Housing Starts Up 12.1 Percent in December

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Privately-owned housing starts in December were at a seasonally adjusted annual rate of 954,000, 12.1 percent above the revised November estimate of 851,000, and 36.9 percent above the December 2011 rate of 697,000, according to figures from the U.S. Census Bureau and the Department of Housing and Urban Development.

Single-family housing starts in December were at a rate of 616,000, 8.1 percent above the revised November figure of 570,000.

“Builders have become increasingly optimistic about conditions in local housing markets in recent months and this report underscores that the housing recovery is well on its way,” said Barry Rutenberg, NAHB chairman. “With inventories of new homes at razor thin levels, builders are moving prudently to break ground on new construction ahead of the spring buying season to meet increasing demand.”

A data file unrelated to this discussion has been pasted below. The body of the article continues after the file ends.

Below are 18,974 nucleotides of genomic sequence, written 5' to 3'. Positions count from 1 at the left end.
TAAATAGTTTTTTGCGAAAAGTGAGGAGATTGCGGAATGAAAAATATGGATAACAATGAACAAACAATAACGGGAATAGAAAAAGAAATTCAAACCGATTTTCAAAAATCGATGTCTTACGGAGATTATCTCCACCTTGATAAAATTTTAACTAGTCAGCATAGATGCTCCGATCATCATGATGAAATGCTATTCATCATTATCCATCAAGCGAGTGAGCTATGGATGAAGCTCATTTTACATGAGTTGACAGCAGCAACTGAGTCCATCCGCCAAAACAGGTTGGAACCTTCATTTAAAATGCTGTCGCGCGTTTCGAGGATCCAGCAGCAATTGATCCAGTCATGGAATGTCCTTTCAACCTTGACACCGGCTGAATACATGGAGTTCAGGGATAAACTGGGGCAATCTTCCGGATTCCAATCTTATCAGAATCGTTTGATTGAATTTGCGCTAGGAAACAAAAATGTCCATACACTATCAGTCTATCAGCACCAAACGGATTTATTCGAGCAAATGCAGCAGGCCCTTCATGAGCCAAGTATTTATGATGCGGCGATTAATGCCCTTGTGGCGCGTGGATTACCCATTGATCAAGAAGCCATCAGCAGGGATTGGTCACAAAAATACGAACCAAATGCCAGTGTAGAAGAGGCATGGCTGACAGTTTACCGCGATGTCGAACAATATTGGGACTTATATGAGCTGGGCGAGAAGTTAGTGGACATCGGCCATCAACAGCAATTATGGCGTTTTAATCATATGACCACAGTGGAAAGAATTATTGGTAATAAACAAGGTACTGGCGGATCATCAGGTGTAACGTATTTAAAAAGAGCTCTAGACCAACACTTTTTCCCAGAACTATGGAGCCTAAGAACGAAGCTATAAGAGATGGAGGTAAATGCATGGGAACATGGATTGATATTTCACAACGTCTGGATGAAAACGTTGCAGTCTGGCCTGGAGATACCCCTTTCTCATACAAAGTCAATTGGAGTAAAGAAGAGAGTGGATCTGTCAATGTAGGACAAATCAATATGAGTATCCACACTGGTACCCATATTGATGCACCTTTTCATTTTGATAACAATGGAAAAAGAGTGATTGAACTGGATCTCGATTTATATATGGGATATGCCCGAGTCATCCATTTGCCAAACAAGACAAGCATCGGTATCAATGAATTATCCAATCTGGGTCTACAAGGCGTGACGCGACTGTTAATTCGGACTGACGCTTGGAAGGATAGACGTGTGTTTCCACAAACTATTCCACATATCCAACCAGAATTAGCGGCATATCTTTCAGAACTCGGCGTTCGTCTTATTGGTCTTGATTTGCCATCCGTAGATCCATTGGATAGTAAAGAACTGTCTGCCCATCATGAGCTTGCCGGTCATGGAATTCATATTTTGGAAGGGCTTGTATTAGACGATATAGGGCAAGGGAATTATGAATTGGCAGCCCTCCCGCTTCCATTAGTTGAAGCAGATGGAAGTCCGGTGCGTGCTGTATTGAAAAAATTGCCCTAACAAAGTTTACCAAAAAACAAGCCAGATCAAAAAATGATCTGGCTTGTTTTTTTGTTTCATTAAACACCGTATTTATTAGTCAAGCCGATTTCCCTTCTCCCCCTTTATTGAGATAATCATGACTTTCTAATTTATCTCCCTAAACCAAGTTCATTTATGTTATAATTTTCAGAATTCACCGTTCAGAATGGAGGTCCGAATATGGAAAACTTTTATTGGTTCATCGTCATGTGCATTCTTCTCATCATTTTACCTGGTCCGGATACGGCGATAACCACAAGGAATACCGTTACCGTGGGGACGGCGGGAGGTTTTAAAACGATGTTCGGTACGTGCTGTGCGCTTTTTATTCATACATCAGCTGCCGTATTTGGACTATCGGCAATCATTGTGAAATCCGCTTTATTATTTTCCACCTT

“Overall, this report represents a solid ending to 2012 and a promising start to 2013,” said NAHB senior economist Robert Denk. “Multifamily production is almost back to normal levels and while single-family starts still have a way to go, they are gaining momentum.”

This trend could be even stronger if not for persistently tight credit conditions for home buyers, flawed appraisal values and uncertainties regarding economic policy debates in Washington, he said.

Combined single-family and multifamily starts activity was up across all regions in December. The Northeast posted a gain of 21.4 percent, the Midwest was up 24.7 percent, the South posted a 3.8 percent increase and the West was up 18.7 percent.

Permit issuance, which can be a harbinger of future building activity, held virtually steady at a 903,000-unit rate in December. Single-family permits rose for a fourth consecutive month, by 1.8 percent to 578,000 units while multifamily permits declined 2.1 percent to 325,000 units.

Regionally, permits rose 19 percent in the Northeast and 6.6 percent in the West while the South and Midwest posted respective declines of 3.4 percent and 5.7 percent.

(Via Building Online.)

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